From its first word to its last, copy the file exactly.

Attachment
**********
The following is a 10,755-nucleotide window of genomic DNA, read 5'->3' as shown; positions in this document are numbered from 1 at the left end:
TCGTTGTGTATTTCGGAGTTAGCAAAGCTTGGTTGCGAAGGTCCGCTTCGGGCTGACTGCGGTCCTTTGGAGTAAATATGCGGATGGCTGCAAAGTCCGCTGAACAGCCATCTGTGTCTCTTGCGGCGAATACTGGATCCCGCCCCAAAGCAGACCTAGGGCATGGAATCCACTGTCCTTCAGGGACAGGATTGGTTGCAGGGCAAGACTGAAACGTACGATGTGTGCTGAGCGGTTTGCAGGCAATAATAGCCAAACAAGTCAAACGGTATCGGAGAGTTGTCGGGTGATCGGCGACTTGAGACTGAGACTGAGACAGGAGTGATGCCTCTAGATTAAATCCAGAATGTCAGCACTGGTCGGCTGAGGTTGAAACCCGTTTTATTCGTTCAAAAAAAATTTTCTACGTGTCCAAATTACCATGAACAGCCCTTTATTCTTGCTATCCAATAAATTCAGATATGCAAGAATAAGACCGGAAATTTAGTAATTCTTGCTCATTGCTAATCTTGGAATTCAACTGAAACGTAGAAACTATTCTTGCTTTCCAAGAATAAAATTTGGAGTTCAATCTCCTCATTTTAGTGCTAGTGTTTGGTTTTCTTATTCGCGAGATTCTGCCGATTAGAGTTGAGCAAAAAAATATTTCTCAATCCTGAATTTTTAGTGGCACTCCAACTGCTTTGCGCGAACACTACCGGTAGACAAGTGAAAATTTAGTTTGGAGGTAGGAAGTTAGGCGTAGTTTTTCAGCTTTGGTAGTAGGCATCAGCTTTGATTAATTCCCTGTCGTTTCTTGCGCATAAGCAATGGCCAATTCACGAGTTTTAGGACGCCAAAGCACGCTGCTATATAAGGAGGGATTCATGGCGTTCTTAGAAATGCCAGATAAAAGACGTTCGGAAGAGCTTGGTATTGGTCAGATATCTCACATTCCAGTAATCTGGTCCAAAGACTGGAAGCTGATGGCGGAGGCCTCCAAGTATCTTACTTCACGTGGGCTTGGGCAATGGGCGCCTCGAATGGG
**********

The following is a 10,755-nucleotide window of genomic DNA, read 5'->3' as shown; positions in this document are numbered from 1 at the left end:
TCGTTGTGTATTTCGGAGTTAGCAAAGCTTGGTTGCGAAGGTCCGCTTCGGGCTGACTGCGGTCCTTTGGAGTAAATATGCGGATGGCTGCAAAGTCCGCTGAACAGCCATCTGTGTCTCTTGCGGCGAATACTGGATCCCGCCCCAAAGCAGACCTAGGGCATGGAATCCACTGTCCTTCAGGGACAGGATTGGTTGCAGGGCAAGACTGAAACGTACGATGTGTGCTGAGCGGTTTGCAGGCAATAATAGCCAAACAAGTCAAACGGTATCGGAGAGTTGTCGGGTGATCGGCGACTTGAGACTGAGACTGAGACAGGAGTGATGCCTCTAGATTAAATCCAGAATGTCAGCACTGGTCGGCTGAGGTTGAAACCCGTTTTATTCGTTCAAAAAAAATTTTCTACGTGTCCAAATTACCATGAACAGCCCTTTATTCTTGCTATCCAATAAATTCAGATATGCAAGAATAAGACCGGAAATTTAGTAATTCTTGCTCATTGCTAATCTTGGAATTCAACTGAAACGTAGAAACTATTCTTGCTTTCCAAGAATAAAATTTGGAGTTCAATCTCCTCATTTTAGTGCTAGTGTTTGGTTTTCTTATTCGCGAGATTCTGCCGATTAGAGTTGAGCAAAAAAATATTTCTCAATCCTGAATTTTTAGTGGCACTCCAACTGCTTTGCGCGAACACTACCGGTAGACAAGTGAAAATTTAGTTTGGAGGTAGGAAGTTAGGCGTAGTTTTTCAGCTTTGGTAGTAGGCATCAGCTTTGATTAATTCCCTGTCGTTTCTTGCGCATAAGCAATGGCCAATTCACGAGTTTTAGGACGCCAAAGCACGCTGCTATATAAGGAGGGATTCATGGCGTTCTTAGAAATGCCAGATAAAAGACGTTCGGAAGAGCTTGGTATTGGTCAGATATCTCACATTCCAGTAATCTGGTCCAAAGACTGGAAGCTGATGGCGGAGGCCTCCAAGTATCTTACTTCACGTGGGCTTGGGCAATGGGCGCCTCGAATGGG